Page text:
FORT LAUDERDALE, Fla. – After three bolts of lightning struck and caused a fire at a row of townhomes in Broward, dispatchers weren’t able to answer the flood of 911 calls that followed.
Broward Sheriff’s Office personnel said dispatch did handle the 911 call needed to deploy firefighters and fire rescue personnel to the fire.
The callers on Sunday at the Players Place community in North Lauderdale didn’t know that.
The nationwide goal for the amount of time it takes an operator to pick up a 911 call is no more than 20 seconds. Tina Stennett, who was homeless because of the fire, said she decided to hang up after about a minute of hearing the phone ring.
“No one was answering,” Stennett said.
The Broward Sheriff’s Office reported another resident had already called about two minutes before Stennett and that caller got through in less than 20 seconds.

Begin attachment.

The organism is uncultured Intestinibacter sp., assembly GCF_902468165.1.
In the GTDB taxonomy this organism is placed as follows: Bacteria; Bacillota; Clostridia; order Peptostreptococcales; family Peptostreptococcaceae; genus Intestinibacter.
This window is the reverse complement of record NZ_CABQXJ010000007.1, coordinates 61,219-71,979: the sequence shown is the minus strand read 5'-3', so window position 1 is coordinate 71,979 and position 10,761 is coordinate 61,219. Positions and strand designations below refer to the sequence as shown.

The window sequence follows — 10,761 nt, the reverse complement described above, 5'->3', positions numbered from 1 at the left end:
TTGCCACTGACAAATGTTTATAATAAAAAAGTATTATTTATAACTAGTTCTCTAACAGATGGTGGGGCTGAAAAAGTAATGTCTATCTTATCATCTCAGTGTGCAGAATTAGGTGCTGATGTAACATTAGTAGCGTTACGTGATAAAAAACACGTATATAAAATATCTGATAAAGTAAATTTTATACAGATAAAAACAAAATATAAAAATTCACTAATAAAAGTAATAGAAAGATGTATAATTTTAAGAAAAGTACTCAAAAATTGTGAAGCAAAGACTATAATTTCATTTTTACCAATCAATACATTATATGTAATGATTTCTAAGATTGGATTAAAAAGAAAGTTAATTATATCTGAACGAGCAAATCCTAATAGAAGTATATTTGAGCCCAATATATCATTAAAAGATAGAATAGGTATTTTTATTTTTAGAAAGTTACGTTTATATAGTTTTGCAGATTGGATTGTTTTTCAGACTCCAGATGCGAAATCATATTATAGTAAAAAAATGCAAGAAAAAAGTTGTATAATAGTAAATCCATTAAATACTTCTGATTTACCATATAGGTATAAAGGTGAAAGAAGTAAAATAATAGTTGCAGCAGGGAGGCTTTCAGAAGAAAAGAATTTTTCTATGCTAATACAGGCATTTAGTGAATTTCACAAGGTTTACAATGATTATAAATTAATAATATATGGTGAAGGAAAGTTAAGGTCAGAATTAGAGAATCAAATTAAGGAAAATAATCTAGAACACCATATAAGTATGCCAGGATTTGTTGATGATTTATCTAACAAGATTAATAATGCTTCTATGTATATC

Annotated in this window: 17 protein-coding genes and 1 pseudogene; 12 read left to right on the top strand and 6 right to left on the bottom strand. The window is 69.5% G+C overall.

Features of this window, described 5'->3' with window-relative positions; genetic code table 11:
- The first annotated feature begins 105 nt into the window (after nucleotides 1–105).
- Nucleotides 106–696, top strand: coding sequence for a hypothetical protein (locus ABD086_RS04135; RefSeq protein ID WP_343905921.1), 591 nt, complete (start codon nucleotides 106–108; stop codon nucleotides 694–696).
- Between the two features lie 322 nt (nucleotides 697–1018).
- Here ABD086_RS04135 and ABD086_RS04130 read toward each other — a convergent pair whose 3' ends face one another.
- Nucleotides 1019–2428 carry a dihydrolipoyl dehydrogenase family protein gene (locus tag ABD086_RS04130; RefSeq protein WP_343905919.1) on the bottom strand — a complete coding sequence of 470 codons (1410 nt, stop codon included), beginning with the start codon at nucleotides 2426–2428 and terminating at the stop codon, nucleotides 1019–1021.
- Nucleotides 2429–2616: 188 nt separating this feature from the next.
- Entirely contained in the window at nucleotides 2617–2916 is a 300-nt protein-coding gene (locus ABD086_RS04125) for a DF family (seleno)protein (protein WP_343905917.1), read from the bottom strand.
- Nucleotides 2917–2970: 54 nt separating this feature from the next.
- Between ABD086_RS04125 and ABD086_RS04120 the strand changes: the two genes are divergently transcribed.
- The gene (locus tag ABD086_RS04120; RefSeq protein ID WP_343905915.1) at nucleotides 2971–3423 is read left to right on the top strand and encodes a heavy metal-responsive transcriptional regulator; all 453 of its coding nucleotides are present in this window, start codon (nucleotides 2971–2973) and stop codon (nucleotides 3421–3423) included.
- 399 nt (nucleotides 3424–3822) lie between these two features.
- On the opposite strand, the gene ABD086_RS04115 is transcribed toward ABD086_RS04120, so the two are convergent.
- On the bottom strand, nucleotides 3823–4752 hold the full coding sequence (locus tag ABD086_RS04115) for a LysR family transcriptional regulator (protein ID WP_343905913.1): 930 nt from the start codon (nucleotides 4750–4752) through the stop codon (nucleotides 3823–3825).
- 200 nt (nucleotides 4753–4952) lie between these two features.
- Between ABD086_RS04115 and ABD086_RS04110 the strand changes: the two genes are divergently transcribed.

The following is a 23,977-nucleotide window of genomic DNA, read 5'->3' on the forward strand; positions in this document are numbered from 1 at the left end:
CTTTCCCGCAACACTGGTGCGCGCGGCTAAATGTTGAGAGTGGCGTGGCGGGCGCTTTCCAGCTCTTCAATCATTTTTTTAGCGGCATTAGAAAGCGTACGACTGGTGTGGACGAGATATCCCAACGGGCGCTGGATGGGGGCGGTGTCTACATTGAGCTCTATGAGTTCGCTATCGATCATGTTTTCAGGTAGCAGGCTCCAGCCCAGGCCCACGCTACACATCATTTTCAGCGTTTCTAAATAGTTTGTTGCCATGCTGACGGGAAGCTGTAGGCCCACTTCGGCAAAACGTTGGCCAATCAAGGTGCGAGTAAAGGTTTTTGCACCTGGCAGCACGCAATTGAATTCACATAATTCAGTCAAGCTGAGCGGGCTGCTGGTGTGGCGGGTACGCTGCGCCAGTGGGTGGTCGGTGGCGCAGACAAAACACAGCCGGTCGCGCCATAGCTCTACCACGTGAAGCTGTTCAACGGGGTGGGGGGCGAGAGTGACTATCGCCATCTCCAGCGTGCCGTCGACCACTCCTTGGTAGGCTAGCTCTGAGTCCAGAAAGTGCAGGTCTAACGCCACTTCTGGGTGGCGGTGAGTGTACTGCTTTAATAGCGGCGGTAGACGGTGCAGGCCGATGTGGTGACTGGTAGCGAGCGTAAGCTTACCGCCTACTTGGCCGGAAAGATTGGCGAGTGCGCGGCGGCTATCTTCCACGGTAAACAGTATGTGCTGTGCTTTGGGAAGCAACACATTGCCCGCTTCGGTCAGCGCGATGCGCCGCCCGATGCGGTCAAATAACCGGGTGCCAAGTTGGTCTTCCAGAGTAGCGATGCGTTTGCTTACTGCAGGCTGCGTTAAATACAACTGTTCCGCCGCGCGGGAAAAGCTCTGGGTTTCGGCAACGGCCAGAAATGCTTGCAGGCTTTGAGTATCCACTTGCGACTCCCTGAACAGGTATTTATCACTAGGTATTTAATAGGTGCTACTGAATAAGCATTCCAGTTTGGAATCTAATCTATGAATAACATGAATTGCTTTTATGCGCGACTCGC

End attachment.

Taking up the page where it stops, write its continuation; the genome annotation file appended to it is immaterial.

When Stennett and others called 911 to ask for help, the dispatcher was already working on getting crews out to the fire, according to BSO.
“Every 911 call deserves a prompt and appropriate response,” said Tracy Jackson, the Broward director of regional emergency services & communication.
Broward County does have a plan to deal with the ongoing shortage of dispatchers to answer all of the 911 calls. They have 90 new-hire candidates with conditional offers.
“We’re hopeful that it’ll result in more people getting into the dispatch centers and increasing the staffing of the centers,” Jackson said.
In March, Doreen Simac and her husband Daniel Torres told Local 10 News Reporter Roy Ramos that their 911 calls went unanswered after they were the victims of a hit-and-run crash in Hollywood.
Pembroke Park also reported having the same problems.
BSO timeline on 911 call and response on Sunday
- 2:34 p.m.: Neighbor’s call answered in 19 seconds
- 2:36 p.m.: Call entered as a structure fire
- 2:36 p.m.: Tina Stennett calls 911
- 2:37 p.m.: Units dispatched
- 2:37 p.m.: Tina Stennett hangs up
- 2:37 p.m.: 911 operator calls Stennett back
Watch 4 p.m. report